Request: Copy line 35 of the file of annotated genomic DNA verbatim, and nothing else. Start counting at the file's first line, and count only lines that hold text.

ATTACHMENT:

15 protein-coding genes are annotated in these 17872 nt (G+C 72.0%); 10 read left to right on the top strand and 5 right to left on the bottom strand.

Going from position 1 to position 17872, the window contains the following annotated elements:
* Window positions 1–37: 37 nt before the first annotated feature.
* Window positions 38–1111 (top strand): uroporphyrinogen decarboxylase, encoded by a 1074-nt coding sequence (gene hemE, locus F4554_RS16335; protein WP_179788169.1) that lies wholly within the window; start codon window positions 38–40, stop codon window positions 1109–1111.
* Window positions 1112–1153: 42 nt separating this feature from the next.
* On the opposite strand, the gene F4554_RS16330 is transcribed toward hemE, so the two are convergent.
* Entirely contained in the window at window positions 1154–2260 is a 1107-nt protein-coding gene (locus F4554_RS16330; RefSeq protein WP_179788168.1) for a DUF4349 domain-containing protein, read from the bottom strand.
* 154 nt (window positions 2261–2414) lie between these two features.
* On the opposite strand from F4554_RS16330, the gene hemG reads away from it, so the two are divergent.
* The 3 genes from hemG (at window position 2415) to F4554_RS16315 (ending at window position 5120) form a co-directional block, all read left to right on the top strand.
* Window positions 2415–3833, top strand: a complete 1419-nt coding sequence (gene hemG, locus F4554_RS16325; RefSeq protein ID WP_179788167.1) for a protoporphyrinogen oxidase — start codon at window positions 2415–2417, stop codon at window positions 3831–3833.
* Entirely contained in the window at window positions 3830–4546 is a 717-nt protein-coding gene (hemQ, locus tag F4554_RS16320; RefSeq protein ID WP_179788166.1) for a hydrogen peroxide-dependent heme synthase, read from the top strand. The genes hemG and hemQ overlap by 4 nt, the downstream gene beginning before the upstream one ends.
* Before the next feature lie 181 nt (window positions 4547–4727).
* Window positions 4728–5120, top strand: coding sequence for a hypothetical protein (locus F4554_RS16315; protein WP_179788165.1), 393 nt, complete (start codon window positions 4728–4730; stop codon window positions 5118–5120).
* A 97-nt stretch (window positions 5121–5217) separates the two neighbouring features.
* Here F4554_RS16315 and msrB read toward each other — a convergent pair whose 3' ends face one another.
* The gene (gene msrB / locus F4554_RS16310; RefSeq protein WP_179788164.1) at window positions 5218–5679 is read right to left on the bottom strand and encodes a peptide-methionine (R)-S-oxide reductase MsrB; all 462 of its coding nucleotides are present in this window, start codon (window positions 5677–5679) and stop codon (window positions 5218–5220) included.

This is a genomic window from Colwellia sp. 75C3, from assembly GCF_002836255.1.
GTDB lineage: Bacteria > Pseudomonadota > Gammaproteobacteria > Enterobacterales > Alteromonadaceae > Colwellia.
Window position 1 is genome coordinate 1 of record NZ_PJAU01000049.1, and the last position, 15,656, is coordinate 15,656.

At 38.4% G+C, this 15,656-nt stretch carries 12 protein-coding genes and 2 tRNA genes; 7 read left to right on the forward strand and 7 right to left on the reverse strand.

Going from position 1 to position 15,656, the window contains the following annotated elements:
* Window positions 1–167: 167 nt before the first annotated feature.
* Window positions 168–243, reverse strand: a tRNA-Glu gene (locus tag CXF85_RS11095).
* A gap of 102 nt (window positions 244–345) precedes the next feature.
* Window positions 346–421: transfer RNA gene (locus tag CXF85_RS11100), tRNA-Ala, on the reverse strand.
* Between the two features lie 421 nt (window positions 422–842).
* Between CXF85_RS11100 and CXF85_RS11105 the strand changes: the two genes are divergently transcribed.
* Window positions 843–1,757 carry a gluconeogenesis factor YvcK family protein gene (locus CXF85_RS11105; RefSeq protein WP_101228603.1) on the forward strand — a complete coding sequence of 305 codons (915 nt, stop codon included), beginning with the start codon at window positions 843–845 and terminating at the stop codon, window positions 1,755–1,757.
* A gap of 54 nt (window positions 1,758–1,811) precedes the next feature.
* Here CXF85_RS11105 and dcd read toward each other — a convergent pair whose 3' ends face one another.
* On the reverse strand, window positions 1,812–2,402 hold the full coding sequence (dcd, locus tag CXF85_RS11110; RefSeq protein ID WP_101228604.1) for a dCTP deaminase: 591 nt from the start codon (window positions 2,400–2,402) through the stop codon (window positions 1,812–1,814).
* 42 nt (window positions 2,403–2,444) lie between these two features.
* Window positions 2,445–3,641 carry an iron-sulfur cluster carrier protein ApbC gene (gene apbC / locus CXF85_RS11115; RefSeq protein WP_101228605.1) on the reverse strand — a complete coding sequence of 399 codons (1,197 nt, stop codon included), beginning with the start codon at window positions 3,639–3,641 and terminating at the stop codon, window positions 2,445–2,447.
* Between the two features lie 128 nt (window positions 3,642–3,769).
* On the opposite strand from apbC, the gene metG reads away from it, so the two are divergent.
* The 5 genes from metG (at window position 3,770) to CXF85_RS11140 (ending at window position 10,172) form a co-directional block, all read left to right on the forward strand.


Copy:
* Between the two features lie 128 nt (window positions 3,642–3,769).